America lost another hero when James H. Bogart of Kennewick died last week. The Bataan Death March survivor is remembered as a man who was loyal to his family, friends, wartime companions and country. He died Aug. 25.
"He never wanted to be called a hero," said granddaughter Jackie Mahren of Seattle. "He just wanted to be known as a survivor."
She remembers her grandfather as someone who loved to tell a joke, loved to dance and loved to fish.
"He had so much fun and laughter, my memories of him are the greatest," Mahren said. "It was an honor knowing him. I'm very proud of my grandpa. I'll never let my children forget who he was."
Premium content for only $0.99
For the most comprehensive local coverage, subscribe today.
Bogart celebrated his 90th birthday in December last year with family and friends at the American Legion post in Pasco with jokes and war stories.
He was born Dec. 16, 1920, in Pine River, Minn., and joined the Minnesota National Guard in 1940. The guard was nationalized the next year and became the Army. Bogart, a staff sergeant with the 194th Tank Battalion, was deployed to the Philippines as a radio technician.
It was peacetime when Bogart arrived, but the bombing of Pearl Harbor on Dec. 7, 1941, was just months away. After the attack, he and his fellow soldiers fought the Japanese in the Philippines' Bataan Peninsula for three months before the order was given to surrender April 9, 1942.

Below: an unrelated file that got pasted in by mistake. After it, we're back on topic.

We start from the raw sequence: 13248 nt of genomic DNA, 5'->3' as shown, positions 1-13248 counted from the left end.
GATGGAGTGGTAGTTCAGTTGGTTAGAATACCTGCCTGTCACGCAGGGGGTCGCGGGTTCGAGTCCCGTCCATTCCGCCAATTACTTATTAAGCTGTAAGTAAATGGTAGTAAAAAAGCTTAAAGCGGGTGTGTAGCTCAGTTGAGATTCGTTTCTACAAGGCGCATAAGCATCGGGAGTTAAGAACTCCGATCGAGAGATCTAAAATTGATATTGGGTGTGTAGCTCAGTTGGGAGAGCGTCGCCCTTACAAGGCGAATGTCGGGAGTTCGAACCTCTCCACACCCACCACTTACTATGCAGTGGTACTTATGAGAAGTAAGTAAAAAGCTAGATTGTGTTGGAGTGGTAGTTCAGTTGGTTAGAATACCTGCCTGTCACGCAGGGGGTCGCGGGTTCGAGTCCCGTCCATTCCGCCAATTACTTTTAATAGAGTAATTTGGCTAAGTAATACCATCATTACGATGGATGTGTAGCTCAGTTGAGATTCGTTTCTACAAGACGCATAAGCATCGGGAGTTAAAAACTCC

Bogart was one of the thousands of American and Filipino soldiers forced to march in the infamous and grueling Bataan Death March in 1942. They marched for miles to prison camps.
At his birthday party last year, Bogart told a Herald reporter how supplies ran low and then disappeared, how the Japanese killed anyone who fell down and couldn't march, how people starved to death and their bodies lined the way to a nearby cemetery.
When the order for surrender was signed, Bogart weighed 130 pounds. Two weeks later, he believed he weighed about 95 pounds and counted himself one of the lucky ones.
Bogart was one of about 700 American prisoners of war who survived being imprisoned at Camp Mukden in Manchuria (Japanese-controlled China) for three years.
He was liberated and returned to the United States in October 1945.
In an email to the Herald, Richard Davis, captain of American Legion Post 34 Honor Guard in Pasco, wrote, "Jim was one of the last survivors of the Bataan Death March. Searching on the internet I found that two other survivors have passed in the month of August. I know a few years ago, there were less than a dozen of them still alive."
Bogart married Hazel Meger and moved to Kennewick in 1950. She died May 13, 2009.
He was a union carpenter and retired in 1982.
Bogart had three children -- the late Don Skinner, Barbara Bruegeman of Lewiston, Idaho, and Patty Head of Seattle. He had nine grandchildren and numerous great-grandchildren.
Services, with military honors, will be 1 p.m. Saturday at Mueller's Tri-Cities Funeral Home, 1401 S. Union St., Kennewick. In lieu of flowers, the family asks donations be made to Camp Patriot, camppatriot.org.